Pressure of paperwork stops social workers from working

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The Independent Online

The true scale of the workload facing social workers emerged just as they were being castigated in the wake of the Victoria Climbie case last year: many are so bogged down in paperwork that they spend just one hour a day talking to vulnerable children or their parents.

The true scale of the workload facing social workers emerged just as they were being castigated in the wake of the Victoria Climbie case last year: many are so bogged down in paperwork that they spend just one hour a day talking to vulnerable children or their parents.

The Education Secretary Charles Clarke admitted at the time that excessive pressures on staff had led to "disastrous mistakes" such as those in the Climbie case. Since social workers are frequently damned both for intervening too soon and for standing back, it is little wonder that vacancy rates in the profession are up to 50 per cent in some inner-city areas. In Edinburgh, where 30 per cent of child and family care posts are unfilled, a recent report described the staff workload as "unmanageable." A Government Green Paper on children at risk, published last autumn, outlined ways of tackling the crisis in the profession, including major reforms to the training, funding and support of social workers in the wake of the Climbie case. It also laid out plans for a review of staff workload and a new legal duty on police and NHS staff to investigate suspicions of child abuse.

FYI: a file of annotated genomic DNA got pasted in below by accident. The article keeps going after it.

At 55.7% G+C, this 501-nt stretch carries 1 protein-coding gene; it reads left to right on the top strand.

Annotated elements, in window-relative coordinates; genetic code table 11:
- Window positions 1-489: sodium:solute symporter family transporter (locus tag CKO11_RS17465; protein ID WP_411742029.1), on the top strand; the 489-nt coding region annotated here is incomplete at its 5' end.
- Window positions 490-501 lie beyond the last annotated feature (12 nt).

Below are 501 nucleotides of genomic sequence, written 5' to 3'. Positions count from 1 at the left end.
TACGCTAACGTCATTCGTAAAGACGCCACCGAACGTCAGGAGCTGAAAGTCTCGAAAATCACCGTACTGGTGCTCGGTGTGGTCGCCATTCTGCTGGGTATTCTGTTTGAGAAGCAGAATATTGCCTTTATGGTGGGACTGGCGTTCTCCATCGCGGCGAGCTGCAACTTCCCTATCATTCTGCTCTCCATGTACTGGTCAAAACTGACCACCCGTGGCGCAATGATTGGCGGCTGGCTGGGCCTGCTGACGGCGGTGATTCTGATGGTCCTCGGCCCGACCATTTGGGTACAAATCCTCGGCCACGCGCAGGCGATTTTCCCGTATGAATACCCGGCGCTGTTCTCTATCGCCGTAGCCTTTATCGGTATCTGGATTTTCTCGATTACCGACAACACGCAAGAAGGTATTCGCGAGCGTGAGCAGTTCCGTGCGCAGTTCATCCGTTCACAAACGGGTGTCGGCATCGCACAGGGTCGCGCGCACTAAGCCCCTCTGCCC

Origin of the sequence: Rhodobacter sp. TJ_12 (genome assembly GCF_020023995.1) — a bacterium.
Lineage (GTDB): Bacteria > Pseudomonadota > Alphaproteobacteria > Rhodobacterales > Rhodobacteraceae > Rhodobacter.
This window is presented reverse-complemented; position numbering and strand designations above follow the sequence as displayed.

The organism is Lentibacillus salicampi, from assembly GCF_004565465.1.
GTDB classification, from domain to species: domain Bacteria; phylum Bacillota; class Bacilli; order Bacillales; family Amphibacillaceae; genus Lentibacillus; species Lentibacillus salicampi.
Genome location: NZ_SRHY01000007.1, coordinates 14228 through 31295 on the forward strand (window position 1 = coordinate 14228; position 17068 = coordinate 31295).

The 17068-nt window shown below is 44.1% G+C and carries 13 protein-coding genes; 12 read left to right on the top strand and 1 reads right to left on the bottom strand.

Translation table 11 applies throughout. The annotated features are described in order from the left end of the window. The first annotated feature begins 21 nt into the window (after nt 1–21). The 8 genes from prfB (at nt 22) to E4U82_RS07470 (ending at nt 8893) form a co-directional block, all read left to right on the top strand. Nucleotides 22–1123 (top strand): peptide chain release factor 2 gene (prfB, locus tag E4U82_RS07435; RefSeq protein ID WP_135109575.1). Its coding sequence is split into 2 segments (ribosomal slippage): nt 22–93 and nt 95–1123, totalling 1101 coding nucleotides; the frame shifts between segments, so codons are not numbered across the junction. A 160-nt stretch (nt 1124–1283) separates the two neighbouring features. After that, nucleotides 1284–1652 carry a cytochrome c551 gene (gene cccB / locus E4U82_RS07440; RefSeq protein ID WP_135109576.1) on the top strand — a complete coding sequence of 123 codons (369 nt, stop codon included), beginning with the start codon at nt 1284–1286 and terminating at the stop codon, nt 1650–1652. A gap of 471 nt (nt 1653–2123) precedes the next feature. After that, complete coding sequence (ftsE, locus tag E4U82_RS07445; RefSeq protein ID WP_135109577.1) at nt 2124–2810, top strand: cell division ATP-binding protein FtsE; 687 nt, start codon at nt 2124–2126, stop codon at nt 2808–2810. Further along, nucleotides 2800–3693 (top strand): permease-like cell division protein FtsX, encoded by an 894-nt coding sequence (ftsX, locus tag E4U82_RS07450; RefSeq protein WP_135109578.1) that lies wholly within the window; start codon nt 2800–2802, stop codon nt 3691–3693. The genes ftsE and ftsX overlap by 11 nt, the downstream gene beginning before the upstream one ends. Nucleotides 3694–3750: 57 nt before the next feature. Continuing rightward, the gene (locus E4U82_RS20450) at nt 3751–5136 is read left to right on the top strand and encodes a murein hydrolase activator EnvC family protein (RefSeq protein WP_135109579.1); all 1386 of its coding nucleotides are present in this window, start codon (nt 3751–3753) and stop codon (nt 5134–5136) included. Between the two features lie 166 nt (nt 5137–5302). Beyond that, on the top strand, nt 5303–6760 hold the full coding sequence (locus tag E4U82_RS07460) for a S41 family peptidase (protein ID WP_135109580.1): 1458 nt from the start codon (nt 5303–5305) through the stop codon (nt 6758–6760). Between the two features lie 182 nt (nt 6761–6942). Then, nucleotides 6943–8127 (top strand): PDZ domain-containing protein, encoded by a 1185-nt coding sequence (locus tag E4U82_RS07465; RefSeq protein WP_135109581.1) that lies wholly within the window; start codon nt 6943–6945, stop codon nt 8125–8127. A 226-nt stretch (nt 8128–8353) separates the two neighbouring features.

When the paper was published, Mr Clarke said: "Professional social workers have felt very battered about as a result of terrible events that have happened - of which Victoria Climbie's case is obviously one. Morale in the profession is and has been low and there is a feeling that they are bearing the responsibility for some of the toughest problems in society." The Government has been at pains to suggest that the responsibility for children does not lie with social workers alone - but with parents. Greater advice and guidance for parents has been a major thrust of its policy.